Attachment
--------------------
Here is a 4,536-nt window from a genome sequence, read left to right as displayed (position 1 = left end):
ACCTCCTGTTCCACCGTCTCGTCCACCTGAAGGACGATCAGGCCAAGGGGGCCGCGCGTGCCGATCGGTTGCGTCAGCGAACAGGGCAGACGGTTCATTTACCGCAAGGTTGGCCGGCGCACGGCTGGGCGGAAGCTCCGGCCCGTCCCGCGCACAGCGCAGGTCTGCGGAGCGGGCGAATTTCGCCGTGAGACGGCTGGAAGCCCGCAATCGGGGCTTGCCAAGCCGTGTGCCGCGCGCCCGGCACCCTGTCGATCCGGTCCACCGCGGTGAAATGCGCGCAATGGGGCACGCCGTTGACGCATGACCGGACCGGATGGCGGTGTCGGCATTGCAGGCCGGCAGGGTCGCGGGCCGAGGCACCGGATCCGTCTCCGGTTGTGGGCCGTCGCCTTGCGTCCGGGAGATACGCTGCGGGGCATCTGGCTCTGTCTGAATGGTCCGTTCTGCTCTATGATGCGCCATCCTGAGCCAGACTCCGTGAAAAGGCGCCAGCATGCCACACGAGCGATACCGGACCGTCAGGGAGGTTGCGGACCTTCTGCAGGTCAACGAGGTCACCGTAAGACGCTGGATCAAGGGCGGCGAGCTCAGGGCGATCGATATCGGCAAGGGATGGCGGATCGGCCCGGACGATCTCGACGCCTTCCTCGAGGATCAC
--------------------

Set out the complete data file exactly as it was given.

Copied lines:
Here is a 4,536-nt window from a genome sequence, read left to right as displayed (position 1 = left end):
ACCTCCTGTTCCACCGTCTCGTCCACCTGAAGGACGATCAGGCCAAGGGGGCCGCGCGTGCCGATCGGTTGCGTCAGCGAACAGGGCAGACGGTTCATTTACCGCAAGGTTGGCCGGCGCACGGCTGGGCGGAAGCTCCGGCCCGTCCCGCGCACAGCGCAGGTCTGCGGAGCGGGCGAATTTCGCCGTGAGACGGCTGGAAGCCCGCAATCGGGGCTTGCCAAGCCGTGTGCCGCGCGCCCGGCACCCTGTCGATCCGGTCCACCGCGGTGAAATGCGCGCAATGGGGCACGCCGTTGACGCATGACCGGACCGGATGGCGGTGTCGGCATTGCAGGCCGGCAGGGTCGCGGGCCGAGGCACCGGATCCGTCTCCGGTTGTGGGCCGTCGCCTTGCGTCCGGGAGATACGCTGCGGGGCATCTGGCTCTGTCTGAATGGTCCGTTCTGCTCTATGATGCGCCATCCTGAGCCAGACTCCGTGAAAAGGCGCCAGCATGCCACACGAGCGATACCGGACCGTCAGGGAGGTTGCGGACCTTCTGCAGGTCAACGAGGTCACCGTAAGACGCTGGATCAAGGGCGGCGAGCTCAGGGCGATCGATATCGGCAAGGGATGGCGGATCGGCCCGGACGATCTCGACGCCTTCCTCGAGGATCAC